I like this time of year, but I loathe it as well.
I am a woman; I am allowed to have mood swings of this nature.
Springtime is my second favorite season; fall being the first.
I take pleasure in spring because of the "newness" of everything. The grass turns greener than green. The birds start chirping and singing long before the sun comes over the edge of the eastern horizon. The sun starts to feel warm when it shines on my face well, this year is the exception to that. We haven't really experienced a warm spring day yet. It's been close, but not quite.
Most of our baby calves are born during the spring and I actually want to spend time with them. In the midst of winter, nobody wants to spend time outside getting to know the newest calf.
Yes, spring give me the warm fuzzies.
But it also makes me suffer from a mild case of anxiety.
This is the time of year that finds Steve telling me, "I know you don't like this time of year, but it's here."
You see, he is the cause of my anxiety.
He gets so wound up and suffers a severe case of tunnel vision about the spring planting season, he can hardly think straight. I think, from what I have heard, most of the guys that plant crops get to be that way.
So not only do I have to keep track of my schedule, along with Joey and Russell's, but I also have to keep track of Steve's schedule. He needs to be reminded of things he cannot forget.
Hoof-Trimmer Glenn told me this morning, as he was working on Ms. Marty's front feet, that he suffers from the same syndrome. I am sure his wife would agree. I may have to talk to her at the next baseball game. (Marty is another one of my Jersey cows and she had two sore feet that Glenn fixed in a jiffy.)
Steve has a difficult time trying to relax. Some women stick up for their husband's when it gets to be this time of year. One told me, "They have such a small window to get things into the ground, that's all they focus on."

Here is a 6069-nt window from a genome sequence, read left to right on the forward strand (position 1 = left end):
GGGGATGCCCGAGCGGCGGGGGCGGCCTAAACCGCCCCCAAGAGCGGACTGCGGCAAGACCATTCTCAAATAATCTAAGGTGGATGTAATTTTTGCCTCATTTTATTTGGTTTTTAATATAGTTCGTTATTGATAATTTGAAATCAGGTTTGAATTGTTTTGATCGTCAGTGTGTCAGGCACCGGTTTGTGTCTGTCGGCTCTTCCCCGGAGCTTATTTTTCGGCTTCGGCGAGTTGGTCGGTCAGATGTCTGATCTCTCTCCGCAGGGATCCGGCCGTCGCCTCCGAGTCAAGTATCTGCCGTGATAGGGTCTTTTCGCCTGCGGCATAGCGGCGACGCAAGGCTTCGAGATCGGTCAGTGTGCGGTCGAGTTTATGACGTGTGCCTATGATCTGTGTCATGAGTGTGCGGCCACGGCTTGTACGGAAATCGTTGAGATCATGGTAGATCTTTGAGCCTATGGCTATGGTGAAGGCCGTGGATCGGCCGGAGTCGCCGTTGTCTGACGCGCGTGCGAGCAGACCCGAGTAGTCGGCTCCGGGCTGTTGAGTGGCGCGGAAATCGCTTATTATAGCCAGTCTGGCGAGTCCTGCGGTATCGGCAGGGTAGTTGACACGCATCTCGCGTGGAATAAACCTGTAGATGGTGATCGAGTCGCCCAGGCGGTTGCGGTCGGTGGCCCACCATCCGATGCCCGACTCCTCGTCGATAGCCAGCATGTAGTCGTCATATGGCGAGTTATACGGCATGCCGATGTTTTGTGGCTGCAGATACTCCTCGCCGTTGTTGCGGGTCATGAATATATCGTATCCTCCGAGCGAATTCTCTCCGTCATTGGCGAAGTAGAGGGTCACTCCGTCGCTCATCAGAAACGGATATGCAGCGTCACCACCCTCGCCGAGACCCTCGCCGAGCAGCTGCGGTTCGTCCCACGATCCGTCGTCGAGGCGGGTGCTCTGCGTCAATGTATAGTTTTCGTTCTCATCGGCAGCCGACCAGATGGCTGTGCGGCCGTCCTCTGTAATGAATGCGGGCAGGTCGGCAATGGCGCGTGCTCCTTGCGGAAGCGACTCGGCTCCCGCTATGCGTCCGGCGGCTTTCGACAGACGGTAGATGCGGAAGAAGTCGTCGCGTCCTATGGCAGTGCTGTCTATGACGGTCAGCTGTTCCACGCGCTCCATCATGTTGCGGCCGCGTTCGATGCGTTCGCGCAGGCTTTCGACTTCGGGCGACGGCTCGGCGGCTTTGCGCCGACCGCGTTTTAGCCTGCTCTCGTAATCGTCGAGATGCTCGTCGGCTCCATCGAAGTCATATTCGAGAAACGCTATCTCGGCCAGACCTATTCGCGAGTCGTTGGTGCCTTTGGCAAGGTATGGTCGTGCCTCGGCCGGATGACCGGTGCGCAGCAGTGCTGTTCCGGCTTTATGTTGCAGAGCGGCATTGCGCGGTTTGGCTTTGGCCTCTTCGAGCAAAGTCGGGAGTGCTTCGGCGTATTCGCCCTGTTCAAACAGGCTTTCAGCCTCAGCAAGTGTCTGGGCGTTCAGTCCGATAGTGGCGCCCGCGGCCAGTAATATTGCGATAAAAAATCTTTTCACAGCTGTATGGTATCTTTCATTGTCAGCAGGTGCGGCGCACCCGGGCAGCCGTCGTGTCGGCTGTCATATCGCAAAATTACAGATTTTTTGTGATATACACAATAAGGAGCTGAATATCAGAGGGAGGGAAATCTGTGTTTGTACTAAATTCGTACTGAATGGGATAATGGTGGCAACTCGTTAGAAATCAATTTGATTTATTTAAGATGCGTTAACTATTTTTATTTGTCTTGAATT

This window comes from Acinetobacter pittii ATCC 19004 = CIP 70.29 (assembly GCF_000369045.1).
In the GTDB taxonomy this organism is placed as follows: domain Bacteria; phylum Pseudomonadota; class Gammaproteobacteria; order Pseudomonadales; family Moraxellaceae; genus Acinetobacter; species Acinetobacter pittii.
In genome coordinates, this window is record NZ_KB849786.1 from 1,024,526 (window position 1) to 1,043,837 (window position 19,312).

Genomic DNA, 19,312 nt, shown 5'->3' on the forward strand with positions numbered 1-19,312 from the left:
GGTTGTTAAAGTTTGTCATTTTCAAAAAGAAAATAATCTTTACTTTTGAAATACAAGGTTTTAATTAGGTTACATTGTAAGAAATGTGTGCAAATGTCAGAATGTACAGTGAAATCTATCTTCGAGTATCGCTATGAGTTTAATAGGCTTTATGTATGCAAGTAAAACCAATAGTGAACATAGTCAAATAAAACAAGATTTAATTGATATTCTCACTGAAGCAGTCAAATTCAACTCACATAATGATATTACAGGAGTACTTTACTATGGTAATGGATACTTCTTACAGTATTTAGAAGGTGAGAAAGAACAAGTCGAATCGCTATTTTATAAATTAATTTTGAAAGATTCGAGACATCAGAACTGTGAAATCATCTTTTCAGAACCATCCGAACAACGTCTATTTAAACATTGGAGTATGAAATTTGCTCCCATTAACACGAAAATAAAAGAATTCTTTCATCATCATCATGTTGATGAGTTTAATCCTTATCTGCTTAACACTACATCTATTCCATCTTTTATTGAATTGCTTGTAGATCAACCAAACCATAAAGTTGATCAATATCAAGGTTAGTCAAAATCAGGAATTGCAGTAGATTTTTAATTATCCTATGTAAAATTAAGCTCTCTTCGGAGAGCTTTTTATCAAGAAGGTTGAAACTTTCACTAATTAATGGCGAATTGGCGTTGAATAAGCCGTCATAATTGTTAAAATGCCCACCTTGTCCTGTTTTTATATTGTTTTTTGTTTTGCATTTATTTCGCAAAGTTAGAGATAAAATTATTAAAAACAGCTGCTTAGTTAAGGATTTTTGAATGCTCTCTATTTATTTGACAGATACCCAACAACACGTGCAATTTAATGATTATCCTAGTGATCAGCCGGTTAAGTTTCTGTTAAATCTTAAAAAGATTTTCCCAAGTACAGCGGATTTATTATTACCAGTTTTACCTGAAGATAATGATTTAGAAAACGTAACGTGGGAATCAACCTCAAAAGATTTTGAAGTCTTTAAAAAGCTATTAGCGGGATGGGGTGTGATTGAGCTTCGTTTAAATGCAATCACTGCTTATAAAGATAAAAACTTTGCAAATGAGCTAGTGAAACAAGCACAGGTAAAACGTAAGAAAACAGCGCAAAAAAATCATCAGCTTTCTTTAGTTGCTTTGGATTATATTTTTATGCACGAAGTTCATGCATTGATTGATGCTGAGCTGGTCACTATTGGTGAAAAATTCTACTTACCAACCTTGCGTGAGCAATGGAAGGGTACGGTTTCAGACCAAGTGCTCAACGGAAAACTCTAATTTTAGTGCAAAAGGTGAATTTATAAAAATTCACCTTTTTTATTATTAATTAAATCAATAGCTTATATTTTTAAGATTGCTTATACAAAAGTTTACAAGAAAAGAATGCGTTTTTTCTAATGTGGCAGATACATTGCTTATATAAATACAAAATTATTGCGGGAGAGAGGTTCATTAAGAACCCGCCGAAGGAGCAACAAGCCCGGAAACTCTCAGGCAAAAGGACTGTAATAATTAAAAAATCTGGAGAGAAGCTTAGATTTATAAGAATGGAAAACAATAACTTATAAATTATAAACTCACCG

Ground schmound. There are other important things as well. I know planting takes priority, but some appointments just have to be kept.
Wednesday Planter Steve told me, "We were going to start planting tomorrow at 2 o'clock."
Thursday morning came and Steve and I were outside feeding all the cows that live here on our farm. By the way, that's a lot of cows - 135 to be exact.
"I won't be available to help when Glenn comes," Steve said. "I have to get ready for planting."
What? It was only 10 in the morning, which leaves him four extra hours to help finish up the chores and be available when Glenn showed up trim hooves.
How is it that when I have a "chore" I need to do in town at five, Steve can come into the house at quarter-to-five and consider that enough time to get to an appointment on the northern fringes of New Ulm? Yet he needs three hours to get ready to plant?
Oh, Steve refreshed my hard drive on how it's impossible to just start planting at exactly 2, and it's really just a rough estimate, and how the planter needs to be filled, and we need to have a lesson on how to work the new-used 12-row planter yadda, yadda, yadda.
So, during the spring planting season, I pretty much go it alone with managing the home and our milking cows. I don't really mind; I find it empowering.
What I do mind is having to put up with a husband that totally obliterates anything but planting from his hard drive.
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